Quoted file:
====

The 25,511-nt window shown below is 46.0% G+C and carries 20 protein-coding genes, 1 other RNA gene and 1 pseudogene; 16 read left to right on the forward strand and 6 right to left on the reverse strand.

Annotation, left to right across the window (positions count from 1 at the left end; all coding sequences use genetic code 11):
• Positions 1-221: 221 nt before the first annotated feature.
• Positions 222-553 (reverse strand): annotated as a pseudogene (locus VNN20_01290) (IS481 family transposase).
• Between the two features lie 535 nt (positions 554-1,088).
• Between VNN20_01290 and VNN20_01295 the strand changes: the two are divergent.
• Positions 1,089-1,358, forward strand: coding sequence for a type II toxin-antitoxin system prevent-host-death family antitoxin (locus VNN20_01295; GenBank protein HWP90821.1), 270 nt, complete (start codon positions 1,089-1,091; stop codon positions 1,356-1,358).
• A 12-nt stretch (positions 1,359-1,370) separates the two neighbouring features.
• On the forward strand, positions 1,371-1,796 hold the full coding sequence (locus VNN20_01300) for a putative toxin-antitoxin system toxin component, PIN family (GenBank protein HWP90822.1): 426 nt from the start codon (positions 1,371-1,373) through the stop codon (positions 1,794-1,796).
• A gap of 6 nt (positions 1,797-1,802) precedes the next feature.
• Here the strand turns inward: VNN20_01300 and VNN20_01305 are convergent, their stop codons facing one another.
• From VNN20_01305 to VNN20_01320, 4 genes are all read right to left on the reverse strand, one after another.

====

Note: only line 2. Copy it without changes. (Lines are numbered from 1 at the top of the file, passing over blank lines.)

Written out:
Annotation, left to right across the window (positions count from 1 at the left end; all coding sequences use genetic code 11):